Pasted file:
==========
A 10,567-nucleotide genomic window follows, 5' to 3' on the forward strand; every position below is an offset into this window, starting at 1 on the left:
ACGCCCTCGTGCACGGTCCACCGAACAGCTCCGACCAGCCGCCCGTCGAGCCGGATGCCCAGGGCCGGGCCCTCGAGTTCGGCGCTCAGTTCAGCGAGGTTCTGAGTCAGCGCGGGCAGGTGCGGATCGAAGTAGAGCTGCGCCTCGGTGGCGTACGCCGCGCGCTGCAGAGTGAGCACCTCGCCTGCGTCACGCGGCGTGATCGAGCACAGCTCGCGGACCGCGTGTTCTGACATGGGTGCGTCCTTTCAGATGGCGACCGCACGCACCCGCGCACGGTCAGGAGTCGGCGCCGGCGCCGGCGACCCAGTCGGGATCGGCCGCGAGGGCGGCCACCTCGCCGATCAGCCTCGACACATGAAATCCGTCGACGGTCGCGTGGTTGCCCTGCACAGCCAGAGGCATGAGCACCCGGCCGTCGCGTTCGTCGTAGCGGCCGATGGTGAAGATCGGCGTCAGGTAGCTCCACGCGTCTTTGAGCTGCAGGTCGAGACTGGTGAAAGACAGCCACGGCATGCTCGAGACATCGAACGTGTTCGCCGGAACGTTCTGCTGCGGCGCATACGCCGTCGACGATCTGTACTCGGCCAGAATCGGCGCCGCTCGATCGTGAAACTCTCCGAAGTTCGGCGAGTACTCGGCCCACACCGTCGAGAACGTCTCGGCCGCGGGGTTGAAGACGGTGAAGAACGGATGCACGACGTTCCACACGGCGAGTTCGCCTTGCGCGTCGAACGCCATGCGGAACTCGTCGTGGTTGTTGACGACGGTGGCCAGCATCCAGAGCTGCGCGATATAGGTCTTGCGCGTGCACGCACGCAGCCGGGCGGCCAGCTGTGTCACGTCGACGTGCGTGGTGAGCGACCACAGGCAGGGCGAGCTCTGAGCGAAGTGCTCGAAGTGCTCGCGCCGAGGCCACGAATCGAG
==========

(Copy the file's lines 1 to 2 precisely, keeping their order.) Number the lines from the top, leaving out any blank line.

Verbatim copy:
A 10,567-nucleotide genomic window follows, 5' to 3' on the forward strand; every position below is an offset into this window, starting at 1 on the left:
ACGCCCTCGTGCACGGTCCACCGAACAGCTCCGACCAGCCGCCCGTCGAGCCGGATGCCCAGGGCCGGGCCCTCGAGTTCGGCGCTCAGTTCAGCGAGGTTCTGAGTCAGCGCGGGCAGGTGCGGATCGAAGTAGAGCTGCGCCTCGGTGGCGTACGCCGCGCGCTGCAGAGTGAGCACCTCGCCTGCGTCACGCGGCGTGATCGAGCACAGCTCGCGGACCGCGTGTTCTGACATGGGTGCGTCCTTTCAGATGGCGACCGCACGCACCCGCGCACGGTCAGGAGTCGGCGCCGGCGCCGGCGACCCAGTCGGGATCGGCCGCGAGGGCGGCCACCTCGCCGATCAGCCTCGACACATGAAATCCGTCGACGGTCGCGTGGTTGCCCTGCACAGCCAGAGGCATGAGCACCCGGCCGTCGCGTTCGTCGTAGCGGCCGATGGTGAAGATCGGCGTCAGGTAGCTCCACGCGTCTTTGAGCTGCAGGTCGAGACTGGTGAAAGACAGCCACGGCATGCTCGAGACATCGAACGTGTTCGCCGGAACGTTCTGCTGCGGCGCATACGCCGTCGACGATCTGTACTCGGCCAGAATCGGCGCCGCTCGATCGTGAAACTCTCCGAAGTTCGGCGAGTACTCGGCCCACACCGTCGAGAACGTCTCGGCCGCGGGGTTGAAGACGGTGAAGAACGGATGCACGACGTTCCACACGGCGAGTTCGCCTTGCGCGTCGAACGCCATGCGGAACTCGTCGTGGTTGTTGACGACGGTGGCCAGCATCCAGAGCTGCGCGATATAGGTCTTGCGCGTGCACGCACGCAGCCGGGCGGCCAGCTGTGTCACGTCGACGTGCGTGGTGAGCGACCACAGGCAGGGCGAGCTCTGAGCGAAGTGCTCGAAGTGCTCGCGCCGAGGCCACGAATCGAG